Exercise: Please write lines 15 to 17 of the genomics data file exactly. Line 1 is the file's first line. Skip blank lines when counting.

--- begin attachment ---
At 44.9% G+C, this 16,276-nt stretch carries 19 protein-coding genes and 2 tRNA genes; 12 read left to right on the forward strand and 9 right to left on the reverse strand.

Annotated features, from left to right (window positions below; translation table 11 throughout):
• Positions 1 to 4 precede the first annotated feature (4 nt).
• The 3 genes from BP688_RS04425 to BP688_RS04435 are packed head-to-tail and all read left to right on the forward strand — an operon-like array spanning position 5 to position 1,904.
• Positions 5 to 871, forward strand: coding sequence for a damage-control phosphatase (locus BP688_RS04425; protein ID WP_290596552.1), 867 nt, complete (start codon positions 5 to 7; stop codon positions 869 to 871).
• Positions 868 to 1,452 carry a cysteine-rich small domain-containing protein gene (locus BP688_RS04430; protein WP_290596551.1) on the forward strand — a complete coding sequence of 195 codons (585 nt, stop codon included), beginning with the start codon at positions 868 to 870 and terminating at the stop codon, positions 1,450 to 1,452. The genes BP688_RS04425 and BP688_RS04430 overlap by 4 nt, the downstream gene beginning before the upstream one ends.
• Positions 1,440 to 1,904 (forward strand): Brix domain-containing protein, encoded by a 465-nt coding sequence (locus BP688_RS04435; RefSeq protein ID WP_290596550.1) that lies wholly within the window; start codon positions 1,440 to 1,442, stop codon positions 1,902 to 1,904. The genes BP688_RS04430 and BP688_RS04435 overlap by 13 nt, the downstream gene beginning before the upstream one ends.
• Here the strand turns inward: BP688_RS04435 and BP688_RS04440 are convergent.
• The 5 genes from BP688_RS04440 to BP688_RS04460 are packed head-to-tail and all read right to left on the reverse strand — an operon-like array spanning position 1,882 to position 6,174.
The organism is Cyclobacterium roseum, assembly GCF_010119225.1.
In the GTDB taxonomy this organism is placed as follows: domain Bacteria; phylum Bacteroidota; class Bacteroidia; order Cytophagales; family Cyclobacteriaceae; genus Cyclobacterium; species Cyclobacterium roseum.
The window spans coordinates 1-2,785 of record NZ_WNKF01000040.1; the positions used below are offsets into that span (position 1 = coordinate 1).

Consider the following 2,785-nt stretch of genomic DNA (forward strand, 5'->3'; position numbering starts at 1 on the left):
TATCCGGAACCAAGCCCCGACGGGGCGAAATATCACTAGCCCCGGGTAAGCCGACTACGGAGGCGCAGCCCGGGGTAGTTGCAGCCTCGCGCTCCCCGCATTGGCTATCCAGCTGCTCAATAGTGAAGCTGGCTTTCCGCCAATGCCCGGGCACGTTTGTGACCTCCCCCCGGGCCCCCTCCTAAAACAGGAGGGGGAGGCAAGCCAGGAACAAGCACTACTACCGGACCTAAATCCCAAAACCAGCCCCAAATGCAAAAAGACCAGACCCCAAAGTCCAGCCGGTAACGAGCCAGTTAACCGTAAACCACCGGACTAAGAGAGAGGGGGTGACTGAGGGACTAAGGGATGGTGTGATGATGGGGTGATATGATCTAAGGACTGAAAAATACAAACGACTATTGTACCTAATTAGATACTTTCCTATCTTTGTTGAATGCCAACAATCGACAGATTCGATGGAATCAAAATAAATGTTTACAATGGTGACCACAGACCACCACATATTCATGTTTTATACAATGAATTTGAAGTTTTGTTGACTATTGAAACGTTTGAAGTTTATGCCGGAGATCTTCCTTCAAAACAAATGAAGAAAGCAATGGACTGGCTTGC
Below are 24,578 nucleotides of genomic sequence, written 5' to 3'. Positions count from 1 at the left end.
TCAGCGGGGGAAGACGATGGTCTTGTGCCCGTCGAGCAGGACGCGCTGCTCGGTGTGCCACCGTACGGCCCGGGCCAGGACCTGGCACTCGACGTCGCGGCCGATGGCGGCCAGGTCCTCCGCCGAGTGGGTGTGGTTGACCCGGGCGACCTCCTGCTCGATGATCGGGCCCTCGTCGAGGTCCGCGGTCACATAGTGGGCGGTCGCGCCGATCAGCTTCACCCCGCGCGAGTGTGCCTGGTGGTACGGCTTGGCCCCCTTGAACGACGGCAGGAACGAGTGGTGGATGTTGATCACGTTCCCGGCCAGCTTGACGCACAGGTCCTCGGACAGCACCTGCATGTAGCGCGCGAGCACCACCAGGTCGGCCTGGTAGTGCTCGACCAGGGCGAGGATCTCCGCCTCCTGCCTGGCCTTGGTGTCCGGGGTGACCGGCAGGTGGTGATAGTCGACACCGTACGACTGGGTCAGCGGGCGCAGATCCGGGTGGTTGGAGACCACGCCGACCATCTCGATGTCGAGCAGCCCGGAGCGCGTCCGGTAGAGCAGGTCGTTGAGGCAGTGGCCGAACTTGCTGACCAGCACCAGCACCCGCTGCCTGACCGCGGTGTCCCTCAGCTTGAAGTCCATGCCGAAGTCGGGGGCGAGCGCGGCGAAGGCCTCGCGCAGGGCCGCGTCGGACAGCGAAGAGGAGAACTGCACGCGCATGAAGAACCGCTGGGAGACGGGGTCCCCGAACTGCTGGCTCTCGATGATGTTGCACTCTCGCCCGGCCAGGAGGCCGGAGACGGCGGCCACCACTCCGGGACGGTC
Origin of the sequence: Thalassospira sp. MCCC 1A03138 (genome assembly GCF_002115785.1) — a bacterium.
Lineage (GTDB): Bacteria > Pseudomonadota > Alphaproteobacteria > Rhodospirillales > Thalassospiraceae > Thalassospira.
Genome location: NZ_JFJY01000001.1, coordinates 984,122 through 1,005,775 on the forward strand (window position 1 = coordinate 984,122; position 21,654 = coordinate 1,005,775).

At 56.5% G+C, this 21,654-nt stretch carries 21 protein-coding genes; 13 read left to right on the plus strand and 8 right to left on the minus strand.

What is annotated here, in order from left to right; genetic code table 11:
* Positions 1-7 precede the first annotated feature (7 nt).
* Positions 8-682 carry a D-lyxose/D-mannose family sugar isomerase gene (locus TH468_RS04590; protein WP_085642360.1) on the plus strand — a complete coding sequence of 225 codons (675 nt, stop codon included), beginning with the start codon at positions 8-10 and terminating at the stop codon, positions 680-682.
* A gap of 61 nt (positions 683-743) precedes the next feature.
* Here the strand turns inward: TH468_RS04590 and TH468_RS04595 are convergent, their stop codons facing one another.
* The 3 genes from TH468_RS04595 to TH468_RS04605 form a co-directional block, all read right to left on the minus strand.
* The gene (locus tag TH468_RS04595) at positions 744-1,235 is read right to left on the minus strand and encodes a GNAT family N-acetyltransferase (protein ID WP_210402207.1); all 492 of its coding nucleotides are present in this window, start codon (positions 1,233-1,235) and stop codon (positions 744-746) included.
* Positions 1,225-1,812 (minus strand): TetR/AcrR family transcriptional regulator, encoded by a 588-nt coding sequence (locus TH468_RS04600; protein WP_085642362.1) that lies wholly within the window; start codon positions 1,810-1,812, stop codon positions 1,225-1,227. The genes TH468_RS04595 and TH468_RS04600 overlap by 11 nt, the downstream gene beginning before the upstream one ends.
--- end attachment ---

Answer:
Below are 24,578 nucleotides of genomic sequence, written 5' to 3'. Positions count from 1 at the left end.
TCAGCGGGGGAAGACGATGGTCTTGTGCCCGTCGAGCAGGACGCGCTGCTCGGTGTGCCACCGTACGGCCCGGGCCAGGACCTGGCACTCGACGTCGCGGCCGATGGCGGCCAGGTCCTCCGCCGAGTGGGTGTGGTTGACCCGGGCGACCTCCTGCTCGATGATCGGGCCCTCGTCGAGGTCCGCGGTCACATAGTGGGCGGTCGCGCCGATCAGCTTCACCCCGCGCGAGTGTGCCTGGTGGTACGGCTTGGCCCCCTTGAACGACGGCAGGAACGAGTGGTGGATGTTGATCACGTTCCCGGCCAGCTTGACGCACAGGTCCTCGGACAGCACCTGCATGTAGCGCGCGAGCACCACCAGGTCGGCCTGGTAGTGCTCGACCAGGGCGAGGATCTCCGCCTCCTGCCTGGCCTTGGTGTCCGGGGTGACCGGCAGGTGGTGATAGTCGACACCGTACGACTGGGTCAGCGGGCGCAGATCCGGGTGGTTGGAGACCACGCCGACCATCTCGATGTCGAGCAGCCCGGAGCGCGTCCGGTAGAGCAGGTCGTTGAGGCAGTGGCCGAACTTGCTGACCAGCACCAGCACCCGCTGCCTGACCGCGGTGTCCCTCAGCTTGAAGTCCATGCCGAAGTCGGGGGCGAGCGCGGCGAAGGCCTCGCGCAGGGCCGCGTCGGACAGCGAAGAGGAGAACTGCACGCGCATGAAGAACCGCTGGGAGACGGGGTCCCCGAACTGCTGGCTCTCGATGATGTTGCACTCTCGCCCGGCCAGGAGGCCGGAGACGGCGGCCACCACTCCGGGACGGTC
Origin of the sequence: Thalassospira sp. MCCC 1A03138 (genome assembly GCF_002115785.1) — a bacterium.